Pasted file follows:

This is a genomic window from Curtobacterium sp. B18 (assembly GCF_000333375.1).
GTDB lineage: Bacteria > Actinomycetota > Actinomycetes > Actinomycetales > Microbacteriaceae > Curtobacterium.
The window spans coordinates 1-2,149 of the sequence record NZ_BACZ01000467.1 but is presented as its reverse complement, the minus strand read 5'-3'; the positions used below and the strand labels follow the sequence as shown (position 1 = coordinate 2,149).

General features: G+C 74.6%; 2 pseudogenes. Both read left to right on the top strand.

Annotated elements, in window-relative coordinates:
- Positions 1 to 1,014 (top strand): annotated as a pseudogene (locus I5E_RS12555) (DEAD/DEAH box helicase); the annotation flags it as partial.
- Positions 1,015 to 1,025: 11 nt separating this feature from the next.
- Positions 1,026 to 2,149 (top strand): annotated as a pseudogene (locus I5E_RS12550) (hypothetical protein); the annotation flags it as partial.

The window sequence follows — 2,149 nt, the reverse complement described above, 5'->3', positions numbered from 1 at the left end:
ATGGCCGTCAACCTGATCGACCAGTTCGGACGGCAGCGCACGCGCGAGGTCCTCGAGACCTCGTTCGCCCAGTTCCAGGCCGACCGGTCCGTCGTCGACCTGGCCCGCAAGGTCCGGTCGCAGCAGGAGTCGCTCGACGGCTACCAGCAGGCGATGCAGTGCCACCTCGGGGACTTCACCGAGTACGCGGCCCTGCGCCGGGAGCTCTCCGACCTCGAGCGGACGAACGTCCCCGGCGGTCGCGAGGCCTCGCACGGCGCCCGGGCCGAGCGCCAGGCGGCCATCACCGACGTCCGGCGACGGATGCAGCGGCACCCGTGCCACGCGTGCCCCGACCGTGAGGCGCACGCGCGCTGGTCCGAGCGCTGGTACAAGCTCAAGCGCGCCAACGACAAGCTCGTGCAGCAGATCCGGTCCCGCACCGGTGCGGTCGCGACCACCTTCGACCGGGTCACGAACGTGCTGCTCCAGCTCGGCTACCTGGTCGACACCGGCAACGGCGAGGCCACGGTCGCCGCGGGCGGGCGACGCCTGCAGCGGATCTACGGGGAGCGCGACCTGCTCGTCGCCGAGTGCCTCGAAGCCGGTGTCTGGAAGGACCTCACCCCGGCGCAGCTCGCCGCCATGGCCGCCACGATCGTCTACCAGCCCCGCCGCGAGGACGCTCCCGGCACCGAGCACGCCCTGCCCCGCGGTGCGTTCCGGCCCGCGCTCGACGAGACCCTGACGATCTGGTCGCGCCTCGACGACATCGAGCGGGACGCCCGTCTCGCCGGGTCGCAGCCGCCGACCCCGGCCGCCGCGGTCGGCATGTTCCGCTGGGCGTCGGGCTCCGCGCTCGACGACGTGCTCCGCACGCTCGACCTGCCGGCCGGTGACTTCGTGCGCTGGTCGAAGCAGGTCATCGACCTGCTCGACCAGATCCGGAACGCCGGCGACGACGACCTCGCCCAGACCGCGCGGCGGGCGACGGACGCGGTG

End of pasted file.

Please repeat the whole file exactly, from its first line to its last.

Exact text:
This is a genomic window from Curtobacterium sp. B18 (assembly GCF_000333375.1).
GTDB lineage: Bacteria > Actinomycetota > Actinomycetes > Actinomycetales > Microbacteriaceae > Curtobacterium.
The window spans coordinates 1-2,149 of the sequence record NZ_BACZ01000467.1 but is presented as its reverse complement, the minus strand read 5'-3'; the positions used below and the strand labels follow the sequence as shown (position 1 = coordinate 2,149).

General features: G+C 74.6%; 2 pseudogenes. Both read left to right on the top strand.

Annotated elements, in window-relative coordinates:
- Positions 1 to 1,014 (top strand): annotated as a pseudogene (locus I5E_RS12555) (DEAD/DEAH box helicase); the annotation flags it as partial.
- Positions 1,015 to 1,025: 11 nt separating this feature from the next.
- Positions 1,026 to 2,149 (top strand): annotated as a pseudogene (locus I5E_RS12550) (hypothetical protein); the annotation flags it as partial.

The window sequence follows — 2,149 nt, the reverse complement described above, 5'->3', positions numbered from 1 at the left end:
ATGGCCGTCAACCTGATCGACCAGTTCGGACGGCAGCGCACGCGCGAGGTCCTCGAGACCTCGTTCGCCCAGTTCCAGGCCGACCGGTCCGTCGTCGACCTGGCCCGCAAGGTCCGGTCGCAGCAGGAGTCGCTCGACGGCTACCAGCAGGCGATGCAGTGCCACCTCGGGGACTTCACCGAGTACGCGGCCCTGCGCCGGGAGCTCTCCGACCTCGAGCGGACGAACGTCCCCGGCGGTCGCGAGGCCTCGCACGGCGCCCGGGCCGAGCGCCAGGCGGCCATCACCGACGTCCGGCGACGGATGCAGCGGCACCCGTGCCACGCGTGCCCCGACCGTGAGGCGCACGCGCGCTGGTCCGAGCGCTGGTACAAGCTCAAGCGCGCCAACGACAAGCTCGTGCAGCAGATCCGGTCCCGCACCGGTGCGGTCGCGACCACCTTCGACCGGGTCACGAACGTGCTGCTCCAGCTCGGCTACCTGGTCGACACCGGCAACGGCGAGGCCACGGTCGCCGCGGGCGGGCGACGCCTGCAGCGGATCTACGGGGAGCGCGACCTGCTCGTCGCCGAGTGCCTCGAAGCCGGTGTCTGGAAGGACCTCACCCCGGCGCAGCTCGCCGCCATGGCCGCCACGATCGTCTACCAGCCCCGCCGCGAGGACGCTCCCGGCACCGAGCACGCCCTGCCCCGCGGTGCGTTCCGGCCCGCGCTCGACGAGACCCTGACGATCTGGTCGCGCCTCGACGACATCGAGCGGGACGCCCGTCTCGCCGGGTCGCAGCCGCCGACCCCGGCCGCCGCGGTCGGCATGTTCCGCTGGGCGTCGGGCTCCGCGCTCGACGACGTGCTCCGCACGCTCGACCTGCCGGCCGGTGACTTCGTGCGCTGGTCGAAGCAGGTCATCGACCTGCTCGACCAGATCCGGAACGCCGGCGACGACGACCTCGCCCAGACCGCGCGGCGGGCGACGGACGCGGTG